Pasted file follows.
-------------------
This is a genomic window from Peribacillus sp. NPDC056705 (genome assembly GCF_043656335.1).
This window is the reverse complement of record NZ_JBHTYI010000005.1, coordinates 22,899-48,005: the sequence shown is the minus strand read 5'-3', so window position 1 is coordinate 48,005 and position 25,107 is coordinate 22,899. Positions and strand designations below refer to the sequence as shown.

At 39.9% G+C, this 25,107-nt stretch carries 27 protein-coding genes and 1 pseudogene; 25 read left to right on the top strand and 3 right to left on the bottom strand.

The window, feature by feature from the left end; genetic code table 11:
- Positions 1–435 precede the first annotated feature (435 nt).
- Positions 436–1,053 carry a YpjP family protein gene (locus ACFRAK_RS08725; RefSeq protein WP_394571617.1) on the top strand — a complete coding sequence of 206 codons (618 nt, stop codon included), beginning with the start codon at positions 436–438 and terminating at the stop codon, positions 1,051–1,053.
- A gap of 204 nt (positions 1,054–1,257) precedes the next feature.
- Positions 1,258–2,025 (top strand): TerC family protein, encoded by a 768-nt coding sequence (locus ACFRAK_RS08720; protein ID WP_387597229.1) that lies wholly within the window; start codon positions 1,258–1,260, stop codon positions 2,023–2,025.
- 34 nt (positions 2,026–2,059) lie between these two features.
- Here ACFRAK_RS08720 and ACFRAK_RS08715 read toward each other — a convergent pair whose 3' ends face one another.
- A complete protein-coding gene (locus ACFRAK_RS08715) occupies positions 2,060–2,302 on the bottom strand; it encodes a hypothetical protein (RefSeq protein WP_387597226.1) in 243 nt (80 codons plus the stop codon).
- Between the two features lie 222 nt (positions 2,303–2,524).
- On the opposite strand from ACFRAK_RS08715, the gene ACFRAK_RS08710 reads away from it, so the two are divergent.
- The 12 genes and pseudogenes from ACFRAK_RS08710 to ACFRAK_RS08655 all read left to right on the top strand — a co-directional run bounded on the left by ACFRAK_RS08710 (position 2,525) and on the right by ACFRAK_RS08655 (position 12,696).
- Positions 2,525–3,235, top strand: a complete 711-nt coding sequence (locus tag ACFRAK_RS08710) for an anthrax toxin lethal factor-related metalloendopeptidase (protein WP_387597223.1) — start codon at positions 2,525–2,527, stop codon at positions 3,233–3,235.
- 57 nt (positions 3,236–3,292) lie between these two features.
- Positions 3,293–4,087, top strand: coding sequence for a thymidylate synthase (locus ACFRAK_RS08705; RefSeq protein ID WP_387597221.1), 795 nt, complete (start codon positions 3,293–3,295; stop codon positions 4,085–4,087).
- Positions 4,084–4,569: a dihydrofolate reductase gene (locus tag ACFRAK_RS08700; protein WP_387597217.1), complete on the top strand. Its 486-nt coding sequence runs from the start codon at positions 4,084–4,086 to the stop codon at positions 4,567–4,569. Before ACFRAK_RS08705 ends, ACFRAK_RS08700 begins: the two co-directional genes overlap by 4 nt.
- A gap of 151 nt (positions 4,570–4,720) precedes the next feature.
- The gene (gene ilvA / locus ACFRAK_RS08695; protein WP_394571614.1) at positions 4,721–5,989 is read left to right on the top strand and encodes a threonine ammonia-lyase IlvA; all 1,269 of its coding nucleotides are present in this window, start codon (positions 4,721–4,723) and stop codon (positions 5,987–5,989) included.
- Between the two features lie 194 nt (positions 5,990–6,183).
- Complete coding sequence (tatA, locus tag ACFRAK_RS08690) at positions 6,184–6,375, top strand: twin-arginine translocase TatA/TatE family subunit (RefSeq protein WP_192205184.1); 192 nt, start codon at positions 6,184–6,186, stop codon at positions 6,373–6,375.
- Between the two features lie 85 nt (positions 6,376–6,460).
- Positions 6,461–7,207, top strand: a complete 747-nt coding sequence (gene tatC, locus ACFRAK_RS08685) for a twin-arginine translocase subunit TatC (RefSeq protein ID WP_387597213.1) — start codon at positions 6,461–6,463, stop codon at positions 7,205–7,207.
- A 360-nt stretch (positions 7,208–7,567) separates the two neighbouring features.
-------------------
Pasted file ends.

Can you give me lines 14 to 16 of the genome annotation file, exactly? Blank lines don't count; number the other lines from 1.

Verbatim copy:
- The 12 genes and pseudogenes from ACFRAK_RS08710 to ACFRAK_RS08655 all read left to right on the top strand — a co-directional run bounded on the left by ACFRAK_RS08710 (position 2,525) and on the right by ACFRAK_RS08655 (position 12,696).
- Positions 2,525–3,235, top strand: a complete 711-nt coding sequence (locus tag ACFRAK_RS08710) for an anthrax toxin lethal factor-related metalloendopeptidase (protein WP_387597223.1) — start codon at positions 2,525–2,527, stop codon at positions 3,233–3,235.
- 57 nt (positions 3,236–3,292) lie between these two features.